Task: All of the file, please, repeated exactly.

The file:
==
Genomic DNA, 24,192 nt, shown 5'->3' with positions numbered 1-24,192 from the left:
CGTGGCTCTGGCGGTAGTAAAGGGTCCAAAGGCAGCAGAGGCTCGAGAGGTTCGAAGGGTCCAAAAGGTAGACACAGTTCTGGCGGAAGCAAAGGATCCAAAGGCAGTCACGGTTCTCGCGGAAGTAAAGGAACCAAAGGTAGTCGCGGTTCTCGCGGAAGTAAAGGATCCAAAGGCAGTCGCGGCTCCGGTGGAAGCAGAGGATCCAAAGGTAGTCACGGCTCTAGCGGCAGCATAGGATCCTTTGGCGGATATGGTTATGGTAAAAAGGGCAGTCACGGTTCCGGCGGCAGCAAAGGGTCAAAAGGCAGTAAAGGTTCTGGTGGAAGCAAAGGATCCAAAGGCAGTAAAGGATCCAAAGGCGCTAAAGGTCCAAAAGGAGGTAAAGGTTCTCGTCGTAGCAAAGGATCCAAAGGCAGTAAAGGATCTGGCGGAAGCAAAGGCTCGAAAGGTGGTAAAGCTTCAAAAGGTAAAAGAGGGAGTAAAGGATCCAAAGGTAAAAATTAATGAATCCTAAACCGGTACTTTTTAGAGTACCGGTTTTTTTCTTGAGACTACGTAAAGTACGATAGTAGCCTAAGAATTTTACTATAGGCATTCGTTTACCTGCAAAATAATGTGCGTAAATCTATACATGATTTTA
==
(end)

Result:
Genomic DNA, 24,192 nt, shown 5'->3' with positions numbered 1-24,192 from the left:
CGTGGCTCTGGCGGTAGTAAAGGGTCCAAAGGCAGCAGAGGCTCGAGAGGTTCGAAGGGTCCAAAAGGTAGACACAGTTCTGGCGGAAGCAAAGGATCCAAAGGCAGTCACGGTTCTCGCGGAAGTAAAGGAACCAAAGGTAGTCGCGGTTCTCGCGGAAGTAAAGGATCCAAAGGCAGTCGCGGCTCCGGTGGAAGCAGAGGATCCAAAGGTAGTCACGGCTCTAGCGGCAGCATAGGATCCTTTGGCGGATATGGTTATGGTAAAAAGGGCAGTCACGGTTCCGGCGGCAGCAAAGGGTCAAAAGGCAGTAAAGGTTCTGGTGGAAGCAAAGGATCCAAAGGCAGTAAAGGATCCAAAGGCGCTAAAGGTCCAAAAGGAGGTAAAGGTTCTCGTCGTAGCAAAGGATCCAAAGGCAGTAAAGGATCTGGCGGAAGCAAAGGCTCGAAAGGTGGTAAAGCTTCAAAAGGTAAAAGAGGGAGTAAAGGATCCAAAGGTAAAAATTAATGAATCCTAAACCGGTACTTTTTAGAGTACCGGTTTTTTTCTTGAGACTACGTAAAGTACGATAGTAGCCTAAGAATTTTACTATAGGCATTCGTTTACCTGCAAAATAATGTGCGTAAATCTATACATGATTTTA